Christmas 2013

A few days ago I made an English Christmas cake.  Actually I made two, the first one became a burnt offering, although the middle turned out to be quite edible having chopped a centimetre off all the way round and presented it to the almighty.  That was when I discovered that contributors to cookery pages on the internet are lovely, helpful people, belonging in their entirety to northern hemisphere cultures.  My oven is too hot what should I do?  Three million responses; buy an oven thermometer so you can find out how your oven is calibrated and then turn it down to the appropriate setting.  How about if my oven is only calibrated to two settings, on and off, and I don’t need an oven thermometer to know that on is too hot.  What else should I try?  No responses.  I stuffed a rag in the door to wedge it open slightly.  No points for energy efficiency, and we certainly didn’t need the extra heat through the house, it’s been forty degrees for the last week anyway.  But the cake turned out great, even though the royal icing didn’t set… any ideas there? 

Monday evening we dressed up as magi for a street nativity performance organised by the Christian book shop.  Some were more enthusiastic about dressing up than others, but it seemed to work out OK, and the feedback from the audience was that the message was clear and simple and the neighbours enjoyed it. 

nativity play   nativity play

Tuesday evening (24th) was the main family celebration for Christmas in Argentina, so we were invited by friends to join them for the traditional back garden get together;

kids on Christmas eve  kids on Christmas eve kids on Christmas eve

Wednesday (25th) is more like boxing day here, it’s a day off and people tend not to do very much with it, particularly since this year the temperature hit 41.6 degrees, so the newspaper delighted in telling us this morning.  We saved our family presents for the 25th, our main present from everyone to everyone was a three metre diametre “pelopincho.”  Pelopincho is really a brand name, but like Hoover and Sellotape it has become the generic noun for the product, namely family sized paddling pools.  So we spent the morning assembling and filling it, and the afternoon playing in it;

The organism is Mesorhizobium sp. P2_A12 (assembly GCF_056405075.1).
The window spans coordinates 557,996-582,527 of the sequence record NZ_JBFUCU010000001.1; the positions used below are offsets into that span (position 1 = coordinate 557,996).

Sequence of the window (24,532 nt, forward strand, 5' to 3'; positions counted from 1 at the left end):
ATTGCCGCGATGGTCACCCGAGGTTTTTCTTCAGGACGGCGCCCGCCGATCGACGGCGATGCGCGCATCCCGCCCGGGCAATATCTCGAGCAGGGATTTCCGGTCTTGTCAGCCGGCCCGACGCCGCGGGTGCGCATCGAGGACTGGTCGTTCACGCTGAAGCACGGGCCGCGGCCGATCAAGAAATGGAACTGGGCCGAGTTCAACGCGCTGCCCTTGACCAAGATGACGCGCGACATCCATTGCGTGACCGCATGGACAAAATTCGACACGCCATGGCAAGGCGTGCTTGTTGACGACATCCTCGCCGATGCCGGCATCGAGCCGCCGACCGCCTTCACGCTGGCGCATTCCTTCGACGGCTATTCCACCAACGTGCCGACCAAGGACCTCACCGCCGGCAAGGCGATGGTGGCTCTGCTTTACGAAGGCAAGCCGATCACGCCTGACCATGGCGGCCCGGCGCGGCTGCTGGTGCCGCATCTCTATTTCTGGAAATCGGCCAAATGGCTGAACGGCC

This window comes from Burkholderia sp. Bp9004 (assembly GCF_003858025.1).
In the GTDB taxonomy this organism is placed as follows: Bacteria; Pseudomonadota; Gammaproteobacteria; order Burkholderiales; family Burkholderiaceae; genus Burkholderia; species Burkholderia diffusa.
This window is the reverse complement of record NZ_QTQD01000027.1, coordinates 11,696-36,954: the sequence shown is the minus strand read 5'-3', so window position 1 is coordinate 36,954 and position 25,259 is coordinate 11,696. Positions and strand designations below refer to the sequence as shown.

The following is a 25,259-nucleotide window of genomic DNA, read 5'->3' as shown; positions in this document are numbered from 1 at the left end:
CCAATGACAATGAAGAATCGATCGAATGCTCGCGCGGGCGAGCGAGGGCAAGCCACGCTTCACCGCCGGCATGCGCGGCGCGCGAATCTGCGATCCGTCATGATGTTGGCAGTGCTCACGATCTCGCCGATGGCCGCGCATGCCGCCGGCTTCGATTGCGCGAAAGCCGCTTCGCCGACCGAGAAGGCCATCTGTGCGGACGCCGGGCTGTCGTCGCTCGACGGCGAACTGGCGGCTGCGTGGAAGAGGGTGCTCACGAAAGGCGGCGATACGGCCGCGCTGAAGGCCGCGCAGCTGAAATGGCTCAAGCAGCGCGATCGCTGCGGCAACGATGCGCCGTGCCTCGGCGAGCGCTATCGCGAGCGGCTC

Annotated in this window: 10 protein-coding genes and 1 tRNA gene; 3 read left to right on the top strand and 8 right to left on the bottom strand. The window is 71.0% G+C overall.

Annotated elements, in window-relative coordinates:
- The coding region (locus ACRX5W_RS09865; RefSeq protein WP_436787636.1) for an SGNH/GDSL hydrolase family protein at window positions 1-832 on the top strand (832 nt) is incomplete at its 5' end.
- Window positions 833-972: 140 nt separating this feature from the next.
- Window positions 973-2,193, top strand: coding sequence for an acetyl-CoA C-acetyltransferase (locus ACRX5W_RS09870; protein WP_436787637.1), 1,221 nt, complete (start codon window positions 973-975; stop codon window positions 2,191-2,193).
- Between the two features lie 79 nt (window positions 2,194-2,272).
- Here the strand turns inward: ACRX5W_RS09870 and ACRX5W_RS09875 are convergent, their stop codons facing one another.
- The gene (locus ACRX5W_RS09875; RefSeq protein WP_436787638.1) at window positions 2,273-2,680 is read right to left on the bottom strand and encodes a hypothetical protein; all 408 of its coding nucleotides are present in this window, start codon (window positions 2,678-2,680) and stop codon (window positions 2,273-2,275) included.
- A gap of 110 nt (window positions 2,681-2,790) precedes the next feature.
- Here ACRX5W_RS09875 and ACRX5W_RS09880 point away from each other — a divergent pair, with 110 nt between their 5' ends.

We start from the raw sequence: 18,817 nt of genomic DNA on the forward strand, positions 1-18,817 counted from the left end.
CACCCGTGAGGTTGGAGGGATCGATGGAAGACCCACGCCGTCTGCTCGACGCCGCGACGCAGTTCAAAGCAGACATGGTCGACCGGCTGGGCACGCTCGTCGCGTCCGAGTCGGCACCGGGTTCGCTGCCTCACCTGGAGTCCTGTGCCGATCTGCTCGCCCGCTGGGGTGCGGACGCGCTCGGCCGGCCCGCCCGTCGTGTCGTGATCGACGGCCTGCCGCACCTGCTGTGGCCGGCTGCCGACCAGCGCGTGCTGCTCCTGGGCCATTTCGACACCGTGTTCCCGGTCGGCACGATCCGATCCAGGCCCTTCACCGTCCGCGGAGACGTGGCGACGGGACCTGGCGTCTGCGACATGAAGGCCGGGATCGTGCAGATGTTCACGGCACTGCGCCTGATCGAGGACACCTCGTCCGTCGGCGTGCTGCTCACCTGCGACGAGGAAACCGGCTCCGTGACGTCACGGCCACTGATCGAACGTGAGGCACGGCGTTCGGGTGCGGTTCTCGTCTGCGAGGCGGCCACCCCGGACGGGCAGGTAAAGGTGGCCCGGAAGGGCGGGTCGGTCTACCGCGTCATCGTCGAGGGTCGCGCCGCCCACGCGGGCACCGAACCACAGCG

new paddling pool   new paddling pool   new paddling pool

Thursday (26th) Today isn’t a bank holiday in Argentina, so most of the country goes back to work, apart from anything government related which won’t go back till February.  Joni is doing a swim school for an hour and a half in the mornings, and Danny is at nursery still, so I am making the most of the hour or so each day to get the child-free jobs out of the way.  While the UK is being battered by floods and gales, we are having apparently the hottest December for the last forty years, and much of Cordoba spent Christmas without electricity, in parallel with the South East of England.  The main difference is that here this morning they wheeled out a spokesperson for the electricity provider who set about blaming consumers for not informing the electricity company when they buy new electrical products.  Obviously trained in the school of “leaves on the line”, maybe we could post him across (if only for his own safety)?  Fortunately here in San Francisco our power cuts have mostly been  sporadic and short. 

And guess where we spent the afternoon again? 

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